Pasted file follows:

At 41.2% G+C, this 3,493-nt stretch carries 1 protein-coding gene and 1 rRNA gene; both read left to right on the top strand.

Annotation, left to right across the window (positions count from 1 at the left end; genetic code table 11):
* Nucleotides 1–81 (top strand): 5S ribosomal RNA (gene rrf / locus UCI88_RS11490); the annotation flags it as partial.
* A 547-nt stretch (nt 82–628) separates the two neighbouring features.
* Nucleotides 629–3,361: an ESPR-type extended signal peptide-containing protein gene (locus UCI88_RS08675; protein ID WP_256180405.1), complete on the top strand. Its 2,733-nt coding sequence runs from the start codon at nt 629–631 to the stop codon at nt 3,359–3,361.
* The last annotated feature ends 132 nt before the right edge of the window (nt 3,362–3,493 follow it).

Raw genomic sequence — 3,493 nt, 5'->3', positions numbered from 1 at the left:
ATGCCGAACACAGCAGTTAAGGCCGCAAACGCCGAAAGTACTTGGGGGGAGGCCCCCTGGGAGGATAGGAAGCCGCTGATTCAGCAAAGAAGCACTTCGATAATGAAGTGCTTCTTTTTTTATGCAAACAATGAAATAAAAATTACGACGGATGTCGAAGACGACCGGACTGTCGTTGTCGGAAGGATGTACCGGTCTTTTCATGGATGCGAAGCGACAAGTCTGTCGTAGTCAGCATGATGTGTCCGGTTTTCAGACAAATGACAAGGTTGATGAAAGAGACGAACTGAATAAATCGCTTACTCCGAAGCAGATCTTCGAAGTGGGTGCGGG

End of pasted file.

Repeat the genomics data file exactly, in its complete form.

At 41.2% G+C, this 3,493-nt stretch carries 1 protein-coding gene and 1 rRNA gene; both read left to right on the top strand.

Annotation, left to right across the window (positions count from 1 at the left end; genetic code table 11):
* Nucleotides 1–81 (top strand): 5S ribosomal RNA (gene rrf / locus UCI88_RS11490); the annotation flags it as partial.
* A 547-nt stretch (nt 82–628) separates the two neighbouring features.
* Nucleotides 629–3,361: an ESPR-type extended signal peptide-containing protein gene (locus UCI88_RS08675; protein ID WP_256180405.1), complete on the top strand. Its 2,733-nt coding sequence runs from the start codon at nt 629–631 to the stop codon at nt 3,359–3,361.
* The last annotated feature ends 132 nt before the right edge of the window (nt 3,362–3,493 follow it).

Raw genomic sequence — 3,493 nt, 5'->3', positions numbered from 1 at the left:
ATGCCGAACACAGCAGTTAAGGCCGCAAACGCCGAAAGTACTTGGGGGGAGGCCCCCTGGGAGGATAGGAAGCCGCTGATTCAGCAAAGAAGCACTTCGATAATGAAGTGCTTCTTTTTTTATGCAAACAATGAAATAAAAATTACGACGGATGTCGAAGACGACCGGACTGTCGTTGTCGGAAGGATGTACCGGTCTTTTCATGGATGCGAAGCGACAAGTCTGTCGTAGTCAGCATGATGTGTCCGGTTTTCAGACAAATGACAAGGTTGATGAAAGAGACGAACTGAATAAATCGCTTACTCCGAAGCAGATCTTCGAAGTGGGTGCGGG